The world of trade will change for ever. Globalisation is dead. Supply chains will become shorter, and less complex. The nation state is back. Except for China, which is in big trouble.
That’s a crude summary of a lot of articles predicting the world after coronavirus. It rests on the idea that most countries will want to ensure that never again will they go short on key supplies in a major crisis. That this will in turn lead to wanting to take more control over supply lines and domestic industrial policy. In particular China makes too much and is an unreliable partner, which is a vulnerability.
For many of course this narrative is close to one they already had, that globalisation is a bad thing, often combined with a view that China was winning the trade game. That’s been a predominant view in policy circles around President Trump, but is also common around the EU, and the majority of Brexit voters were probably motivated by anti-globalisation concerns whatever those supporting “Global Britain” might say.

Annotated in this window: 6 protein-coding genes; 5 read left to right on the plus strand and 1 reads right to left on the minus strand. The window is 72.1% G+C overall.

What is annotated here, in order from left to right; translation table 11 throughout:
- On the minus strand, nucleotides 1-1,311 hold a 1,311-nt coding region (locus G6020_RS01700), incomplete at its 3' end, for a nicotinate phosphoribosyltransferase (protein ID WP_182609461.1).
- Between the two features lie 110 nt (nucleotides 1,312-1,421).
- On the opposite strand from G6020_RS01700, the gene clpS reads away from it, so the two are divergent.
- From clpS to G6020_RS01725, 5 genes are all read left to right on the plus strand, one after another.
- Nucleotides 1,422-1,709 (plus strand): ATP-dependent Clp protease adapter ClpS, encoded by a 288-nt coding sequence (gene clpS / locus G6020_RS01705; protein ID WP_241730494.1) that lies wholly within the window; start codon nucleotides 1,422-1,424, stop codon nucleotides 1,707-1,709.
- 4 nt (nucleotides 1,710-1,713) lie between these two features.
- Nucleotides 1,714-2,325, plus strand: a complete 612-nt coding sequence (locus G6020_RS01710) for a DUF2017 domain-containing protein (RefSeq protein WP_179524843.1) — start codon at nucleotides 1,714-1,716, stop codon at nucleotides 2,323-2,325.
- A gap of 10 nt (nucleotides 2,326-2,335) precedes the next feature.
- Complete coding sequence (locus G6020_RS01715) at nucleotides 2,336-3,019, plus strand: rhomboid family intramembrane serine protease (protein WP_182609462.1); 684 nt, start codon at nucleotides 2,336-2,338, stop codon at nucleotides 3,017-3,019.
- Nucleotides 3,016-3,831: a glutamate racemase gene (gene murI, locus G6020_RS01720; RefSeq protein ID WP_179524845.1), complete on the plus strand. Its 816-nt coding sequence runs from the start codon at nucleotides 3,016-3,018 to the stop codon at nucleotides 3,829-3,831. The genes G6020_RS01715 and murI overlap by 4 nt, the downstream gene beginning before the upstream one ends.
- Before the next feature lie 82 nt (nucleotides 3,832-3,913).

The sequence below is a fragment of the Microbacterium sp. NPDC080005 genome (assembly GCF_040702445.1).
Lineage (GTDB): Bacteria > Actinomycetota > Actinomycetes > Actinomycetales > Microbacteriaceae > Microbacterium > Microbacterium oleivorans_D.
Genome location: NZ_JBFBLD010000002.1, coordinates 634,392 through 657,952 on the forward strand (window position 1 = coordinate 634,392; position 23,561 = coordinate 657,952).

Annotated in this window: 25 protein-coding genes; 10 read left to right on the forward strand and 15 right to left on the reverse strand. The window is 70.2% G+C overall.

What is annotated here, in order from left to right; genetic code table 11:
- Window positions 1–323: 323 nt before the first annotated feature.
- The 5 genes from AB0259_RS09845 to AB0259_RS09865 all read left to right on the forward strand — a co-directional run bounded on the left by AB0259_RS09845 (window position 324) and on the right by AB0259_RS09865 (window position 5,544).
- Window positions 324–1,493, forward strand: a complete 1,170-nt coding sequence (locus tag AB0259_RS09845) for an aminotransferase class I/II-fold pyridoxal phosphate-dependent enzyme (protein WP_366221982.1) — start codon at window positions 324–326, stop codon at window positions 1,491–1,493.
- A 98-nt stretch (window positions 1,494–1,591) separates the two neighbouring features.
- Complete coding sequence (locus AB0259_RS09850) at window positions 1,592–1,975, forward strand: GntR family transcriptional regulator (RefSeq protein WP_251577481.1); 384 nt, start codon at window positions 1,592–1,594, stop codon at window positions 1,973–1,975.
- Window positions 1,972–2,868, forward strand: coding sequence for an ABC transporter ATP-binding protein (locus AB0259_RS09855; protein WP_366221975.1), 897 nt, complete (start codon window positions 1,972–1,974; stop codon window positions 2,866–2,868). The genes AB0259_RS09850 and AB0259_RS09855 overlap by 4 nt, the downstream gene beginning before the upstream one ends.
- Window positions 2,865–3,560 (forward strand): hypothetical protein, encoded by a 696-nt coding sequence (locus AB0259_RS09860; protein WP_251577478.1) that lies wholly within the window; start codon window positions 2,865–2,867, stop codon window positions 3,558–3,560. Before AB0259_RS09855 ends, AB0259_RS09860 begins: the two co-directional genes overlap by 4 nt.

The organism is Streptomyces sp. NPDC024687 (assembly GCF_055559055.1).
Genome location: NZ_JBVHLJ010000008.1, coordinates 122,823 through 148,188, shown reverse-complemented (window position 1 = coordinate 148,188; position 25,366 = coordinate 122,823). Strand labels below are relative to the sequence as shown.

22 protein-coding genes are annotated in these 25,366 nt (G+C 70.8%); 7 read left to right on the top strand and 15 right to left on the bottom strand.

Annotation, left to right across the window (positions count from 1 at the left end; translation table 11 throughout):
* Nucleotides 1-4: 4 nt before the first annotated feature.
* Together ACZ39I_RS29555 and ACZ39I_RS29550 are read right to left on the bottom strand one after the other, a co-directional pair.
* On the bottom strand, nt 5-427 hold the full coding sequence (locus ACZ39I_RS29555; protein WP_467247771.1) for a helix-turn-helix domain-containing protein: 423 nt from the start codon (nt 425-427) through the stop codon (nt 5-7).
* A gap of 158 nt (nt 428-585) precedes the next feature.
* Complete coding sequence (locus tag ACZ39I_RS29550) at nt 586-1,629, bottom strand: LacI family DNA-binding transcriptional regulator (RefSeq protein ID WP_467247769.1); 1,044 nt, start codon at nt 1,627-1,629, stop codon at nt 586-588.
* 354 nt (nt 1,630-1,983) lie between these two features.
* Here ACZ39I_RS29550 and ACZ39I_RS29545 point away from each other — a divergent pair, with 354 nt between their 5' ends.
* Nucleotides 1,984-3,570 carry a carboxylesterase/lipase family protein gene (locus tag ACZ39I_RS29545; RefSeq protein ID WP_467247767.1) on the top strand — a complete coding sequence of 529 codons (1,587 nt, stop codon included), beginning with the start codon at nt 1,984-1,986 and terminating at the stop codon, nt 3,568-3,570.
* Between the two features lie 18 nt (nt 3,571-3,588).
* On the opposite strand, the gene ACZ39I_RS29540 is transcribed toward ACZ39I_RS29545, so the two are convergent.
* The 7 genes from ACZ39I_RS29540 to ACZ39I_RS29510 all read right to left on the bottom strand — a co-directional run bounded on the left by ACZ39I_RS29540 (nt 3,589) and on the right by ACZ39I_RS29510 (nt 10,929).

There are though many problems with the narrative of coronavirus as leading to the strengthening of the nation state and weakening of globalisation, possibly even more than before. Most fundamentally, and inconveniently for those making the case, global trade is actually continuing to function at a time of global crisis. With some serious concerns admittedly, containers in the wrong place, less international transport options, some perishable goods having to be destroyed after the market disappeared, notably flowers. But in most countries we are still getting what we want and need.
Consumers in developed countries take for granted that they can obtain a wide range of food and drink products at reasonable prices. This is provided by global supply chains using sophisticated logistics. So far in the crisis as countries have gone into lockdown this choice has been maintained. Global trade has demonstrated resilience even when individual countries have been struggling. Trade works. Single country supply chains may well have been less resilient.
If globalisation is to end consumers will have to be prepared to accept less choice and higher prices. It is hard to see why they will in general accept this. Even in the case of Brexit where this is a reasonably likely outcome as the UK puts up trade barriers to the EU they were often told the opposite, because sovereignty can only go so far. Those who argue against such global trade from a different angle, the battle against climate change, have similarly struggled to overcome majority consumer preference. The same also applies to supply chains, it is hard to see car companies for example wanting to add what they consider to be unnecessary costs to their supply chains.